Part I of II
You want to learn to ride a motorcycle. Just remember that age, size, and gender make absolutely no difference. Whether you are tall, short, heavy, slender, strong or not so strong, young, middle aged, or older (like me; I am 59 years young), you can ride a motorcycle and enjoy it immensely.
First, you must consider taking a motorcycle safety course if there is one near by. If there are no such courses available in your area, then seek out a friend that rides. My husband taught me to ride. If you know someone that is a motorcycle rider ask that person if they would help you to learn to ride. Also, be sure and pick up a pamphlet at your local Division of Motor vehicles and study it to learn about motorcycle does and don’ts. This pamphlet will give you a basic idea of what you need to know before you get on a motorcycle.
Also, remember to get a learners permit after you have studied the book. There are also videos and books you can download online that have a lot of useful information and are very inexpensive. Once you have accomplished all of the above, you need to buy some good quality motorcycle leathers and other motorcycle gear, perhaps even a helmet. Check the motorcycle laws concerning the use of helmets in your state. Leathers are a must when riding a motorcycle. Leathers can protect you from a very painful case of “road rash”. Even in hot weather, the use of leathers should be considered important. There are many different weights of leathers. I have some heavy weight leathers I wear in cool weather and a lighter weight set of white leathers I wear when the weather is hot. If you are very serious about riding a lot, you might also invest in heated gear. I have a heated vest and heated gloves that I wear in the early spring and late fall when the temperature is below 50 degrees. I also have a full face helmet that I wear in cool weather and a light weight “brain bucket” that I wear in the summer in states that require helmets. You might also consider having a couple pairs of leather gloves; one pair for cool weather and another pair for hot weather.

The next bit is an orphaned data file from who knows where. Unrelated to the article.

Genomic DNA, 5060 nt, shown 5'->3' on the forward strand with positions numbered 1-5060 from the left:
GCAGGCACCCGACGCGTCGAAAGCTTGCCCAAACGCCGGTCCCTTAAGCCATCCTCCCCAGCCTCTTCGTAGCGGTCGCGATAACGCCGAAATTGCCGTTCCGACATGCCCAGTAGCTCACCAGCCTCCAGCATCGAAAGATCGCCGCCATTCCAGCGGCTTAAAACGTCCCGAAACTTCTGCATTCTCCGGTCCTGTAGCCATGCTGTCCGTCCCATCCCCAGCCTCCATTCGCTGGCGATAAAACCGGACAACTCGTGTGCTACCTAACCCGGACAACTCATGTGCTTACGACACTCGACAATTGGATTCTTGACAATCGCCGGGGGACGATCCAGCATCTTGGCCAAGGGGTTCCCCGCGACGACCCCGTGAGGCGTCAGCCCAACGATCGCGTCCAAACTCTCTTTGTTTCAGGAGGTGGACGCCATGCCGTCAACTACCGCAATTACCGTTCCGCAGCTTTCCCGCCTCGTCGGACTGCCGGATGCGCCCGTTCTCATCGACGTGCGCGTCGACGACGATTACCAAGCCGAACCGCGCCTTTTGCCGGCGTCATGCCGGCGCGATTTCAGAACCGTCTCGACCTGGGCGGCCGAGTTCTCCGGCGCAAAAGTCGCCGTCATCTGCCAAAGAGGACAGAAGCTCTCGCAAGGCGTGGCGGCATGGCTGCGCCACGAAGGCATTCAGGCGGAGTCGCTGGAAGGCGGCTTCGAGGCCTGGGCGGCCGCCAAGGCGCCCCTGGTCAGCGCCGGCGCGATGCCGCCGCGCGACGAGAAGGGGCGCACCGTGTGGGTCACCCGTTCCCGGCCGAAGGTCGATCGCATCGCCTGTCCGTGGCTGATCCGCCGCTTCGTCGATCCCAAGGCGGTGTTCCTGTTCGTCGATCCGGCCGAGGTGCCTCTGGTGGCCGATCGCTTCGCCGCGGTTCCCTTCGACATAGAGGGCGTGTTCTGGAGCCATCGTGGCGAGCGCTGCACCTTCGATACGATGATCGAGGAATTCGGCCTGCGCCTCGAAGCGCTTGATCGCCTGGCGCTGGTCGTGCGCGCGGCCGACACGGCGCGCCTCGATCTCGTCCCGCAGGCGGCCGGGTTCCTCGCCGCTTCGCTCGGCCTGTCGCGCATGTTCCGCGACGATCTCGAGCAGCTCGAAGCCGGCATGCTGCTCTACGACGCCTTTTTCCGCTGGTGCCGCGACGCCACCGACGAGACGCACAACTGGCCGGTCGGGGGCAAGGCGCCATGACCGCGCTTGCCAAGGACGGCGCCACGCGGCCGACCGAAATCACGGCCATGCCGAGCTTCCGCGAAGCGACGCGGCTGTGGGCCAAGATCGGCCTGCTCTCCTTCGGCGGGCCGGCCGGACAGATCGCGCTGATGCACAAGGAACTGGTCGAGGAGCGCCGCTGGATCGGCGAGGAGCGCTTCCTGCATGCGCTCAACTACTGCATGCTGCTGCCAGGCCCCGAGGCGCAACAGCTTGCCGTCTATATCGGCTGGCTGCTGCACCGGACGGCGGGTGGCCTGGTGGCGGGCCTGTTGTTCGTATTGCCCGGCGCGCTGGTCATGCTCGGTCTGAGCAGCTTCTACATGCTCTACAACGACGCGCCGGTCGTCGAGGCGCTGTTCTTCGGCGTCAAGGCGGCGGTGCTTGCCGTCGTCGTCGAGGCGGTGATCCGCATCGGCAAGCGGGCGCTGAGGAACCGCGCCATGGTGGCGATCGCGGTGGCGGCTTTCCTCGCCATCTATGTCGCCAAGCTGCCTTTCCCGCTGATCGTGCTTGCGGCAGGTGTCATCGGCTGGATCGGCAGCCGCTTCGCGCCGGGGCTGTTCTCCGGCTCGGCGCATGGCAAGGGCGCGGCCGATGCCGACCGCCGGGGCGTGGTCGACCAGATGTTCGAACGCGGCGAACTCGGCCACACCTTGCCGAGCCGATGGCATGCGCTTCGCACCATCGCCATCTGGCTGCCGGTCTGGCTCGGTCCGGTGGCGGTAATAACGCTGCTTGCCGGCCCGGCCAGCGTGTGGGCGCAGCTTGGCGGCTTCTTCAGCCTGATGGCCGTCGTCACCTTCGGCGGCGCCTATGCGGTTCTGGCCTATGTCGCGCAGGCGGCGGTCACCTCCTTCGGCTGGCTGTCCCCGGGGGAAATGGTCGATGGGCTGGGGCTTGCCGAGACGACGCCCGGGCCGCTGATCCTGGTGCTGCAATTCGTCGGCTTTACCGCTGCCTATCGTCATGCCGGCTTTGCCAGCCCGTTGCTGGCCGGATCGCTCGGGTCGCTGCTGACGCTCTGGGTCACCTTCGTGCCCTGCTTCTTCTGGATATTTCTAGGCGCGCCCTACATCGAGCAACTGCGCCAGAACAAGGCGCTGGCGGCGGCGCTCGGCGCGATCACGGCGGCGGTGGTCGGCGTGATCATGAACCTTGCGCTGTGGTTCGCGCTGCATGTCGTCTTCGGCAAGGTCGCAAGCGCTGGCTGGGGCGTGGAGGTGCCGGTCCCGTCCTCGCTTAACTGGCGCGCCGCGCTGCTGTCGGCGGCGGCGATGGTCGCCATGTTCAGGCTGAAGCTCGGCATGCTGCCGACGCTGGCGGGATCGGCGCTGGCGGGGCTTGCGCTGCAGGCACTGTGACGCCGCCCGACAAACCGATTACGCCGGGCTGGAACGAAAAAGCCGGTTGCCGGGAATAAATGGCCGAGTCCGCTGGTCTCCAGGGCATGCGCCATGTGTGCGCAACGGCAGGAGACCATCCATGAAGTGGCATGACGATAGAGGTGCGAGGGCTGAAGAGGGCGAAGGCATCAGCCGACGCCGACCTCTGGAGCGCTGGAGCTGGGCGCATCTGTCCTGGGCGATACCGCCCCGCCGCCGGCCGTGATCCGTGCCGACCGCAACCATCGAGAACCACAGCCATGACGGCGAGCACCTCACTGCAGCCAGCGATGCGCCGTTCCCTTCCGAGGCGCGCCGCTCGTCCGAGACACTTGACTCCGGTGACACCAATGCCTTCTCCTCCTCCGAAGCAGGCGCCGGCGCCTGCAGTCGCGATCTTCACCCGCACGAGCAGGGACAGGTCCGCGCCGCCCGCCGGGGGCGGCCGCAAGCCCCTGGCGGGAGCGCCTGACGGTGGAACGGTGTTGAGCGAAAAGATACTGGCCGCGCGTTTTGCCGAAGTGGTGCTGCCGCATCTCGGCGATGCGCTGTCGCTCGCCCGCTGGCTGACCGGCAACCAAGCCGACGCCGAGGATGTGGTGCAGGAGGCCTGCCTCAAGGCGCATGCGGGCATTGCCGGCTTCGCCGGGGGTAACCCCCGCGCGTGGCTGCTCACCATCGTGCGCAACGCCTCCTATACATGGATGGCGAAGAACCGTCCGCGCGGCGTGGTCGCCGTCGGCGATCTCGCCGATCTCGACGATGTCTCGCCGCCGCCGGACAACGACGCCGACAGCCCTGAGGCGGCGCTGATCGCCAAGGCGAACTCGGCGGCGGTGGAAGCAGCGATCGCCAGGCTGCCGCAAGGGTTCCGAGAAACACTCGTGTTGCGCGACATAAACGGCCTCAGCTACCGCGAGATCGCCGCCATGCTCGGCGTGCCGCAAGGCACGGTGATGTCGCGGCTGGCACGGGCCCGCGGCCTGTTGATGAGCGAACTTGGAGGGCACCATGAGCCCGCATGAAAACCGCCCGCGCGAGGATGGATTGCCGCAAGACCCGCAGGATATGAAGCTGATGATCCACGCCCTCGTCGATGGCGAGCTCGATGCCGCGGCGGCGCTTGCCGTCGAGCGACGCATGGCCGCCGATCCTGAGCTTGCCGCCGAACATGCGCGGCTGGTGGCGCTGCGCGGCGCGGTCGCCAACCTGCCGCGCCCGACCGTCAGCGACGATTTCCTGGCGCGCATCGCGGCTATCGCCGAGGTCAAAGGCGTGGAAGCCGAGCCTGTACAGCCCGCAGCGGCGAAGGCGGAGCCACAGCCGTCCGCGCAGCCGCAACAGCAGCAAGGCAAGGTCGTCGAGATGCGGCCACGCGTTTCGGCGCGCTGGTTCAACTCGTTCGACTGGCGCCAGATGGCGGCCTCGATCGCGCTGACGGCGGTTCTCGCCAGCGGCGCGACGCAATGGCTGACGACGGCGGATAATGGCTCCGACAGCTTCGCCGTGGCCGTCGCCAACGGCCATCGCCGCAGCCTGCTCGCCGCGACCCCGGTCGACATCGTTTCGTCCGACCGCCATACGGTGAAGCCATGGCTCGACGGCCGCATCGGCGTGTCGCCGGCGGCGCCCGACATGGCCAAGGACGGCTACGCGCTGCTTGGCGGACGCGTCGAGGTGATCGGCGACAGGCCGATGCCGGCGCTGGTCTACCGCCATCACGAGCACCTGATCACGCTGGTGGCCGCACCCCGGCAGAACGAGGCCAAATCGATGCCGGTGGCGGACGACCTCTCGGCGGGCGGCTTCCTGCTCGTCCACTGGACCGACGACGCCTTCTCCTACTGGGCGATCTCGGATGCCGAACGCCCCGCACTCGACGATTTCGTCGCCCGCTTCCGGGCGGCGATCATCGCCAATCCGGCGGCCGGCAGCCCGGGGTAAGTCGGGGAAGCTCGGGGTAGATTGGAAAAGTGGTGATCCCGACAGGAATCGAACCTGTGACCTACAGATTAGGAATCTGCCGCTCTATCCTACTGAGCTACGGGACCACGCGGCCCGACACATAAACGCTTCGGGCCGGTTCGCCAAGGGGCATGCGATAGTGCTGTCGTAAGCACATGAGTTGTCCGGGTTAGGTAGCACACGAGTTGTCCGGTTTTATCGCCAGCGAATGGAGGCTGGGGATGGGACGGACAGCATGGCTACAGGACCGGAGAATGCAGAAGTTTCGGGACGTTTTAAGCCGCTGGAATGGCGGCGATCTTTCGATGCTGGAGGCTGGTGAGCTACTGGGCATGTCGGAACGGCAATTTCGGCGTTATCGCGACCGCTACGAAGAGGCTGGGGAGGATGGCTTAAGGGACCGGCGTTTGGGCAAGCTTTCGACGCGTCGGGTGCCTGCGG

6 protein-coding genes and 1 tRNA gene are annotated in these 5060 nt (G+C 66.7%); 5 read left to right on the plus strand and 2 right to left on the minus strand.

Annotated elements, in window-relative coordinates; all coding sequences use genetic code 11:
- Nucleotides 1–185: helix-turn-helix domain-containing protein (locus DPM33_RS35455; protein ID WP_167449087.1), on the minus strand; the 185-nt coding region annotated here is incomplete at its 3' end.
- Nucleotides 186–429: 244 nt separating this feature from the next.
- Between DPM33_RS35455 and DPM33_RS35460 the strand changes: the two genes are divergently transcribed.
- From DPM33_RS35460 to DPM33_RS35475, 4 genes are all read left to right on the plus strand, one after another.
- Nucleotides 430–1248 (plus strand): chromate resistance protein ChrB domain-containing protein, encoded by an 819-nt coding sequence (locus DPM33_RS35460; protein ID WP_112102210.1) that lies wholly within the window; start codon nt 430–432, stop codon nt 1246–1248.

Once you start to ride a lot more and find that you don’t mind riding in the rain, check into a nice set of rain gear to go over your leathers to keep you dry. There are a few things you should keep in mind when riding and that is that most people are not aware of motorcycles. They are looking for cars, pickups, SUV’s, etc. When you are riding ride as if you were invisible to everyone. Be aware of all the cars around you at all times. This could help you avoid a serious accident. Do not assume that the car with a blinker on is going to turn.
Give the right of way to any vehicle you are not sure of. I have had people on side streets look right at me then pull out in front of me. They were not expecting to see a motorcycle and therefore they did not see me. I even had driving lights installed on my bike to help people see me but they still block motorcycles from their mind. Motorcycles are smaller than cars and are harder to see in a rear view mirror; especially if you are in the car’s blind spot. I was riding down a street when a parked car started to pull away from the curb. That car almost hit me in the side; luckily the driver saw me at the last second and stopped. That is one reason I try to always ride on the left side of my lane; it gives other drivers a better chance to see and avoid hitting me.
In the next part I will discuss choosing a motorcycle that is right for you. Remember, knowledge is power. Read, watch, and listen to everything you can about riding. It will help you to become a better rider.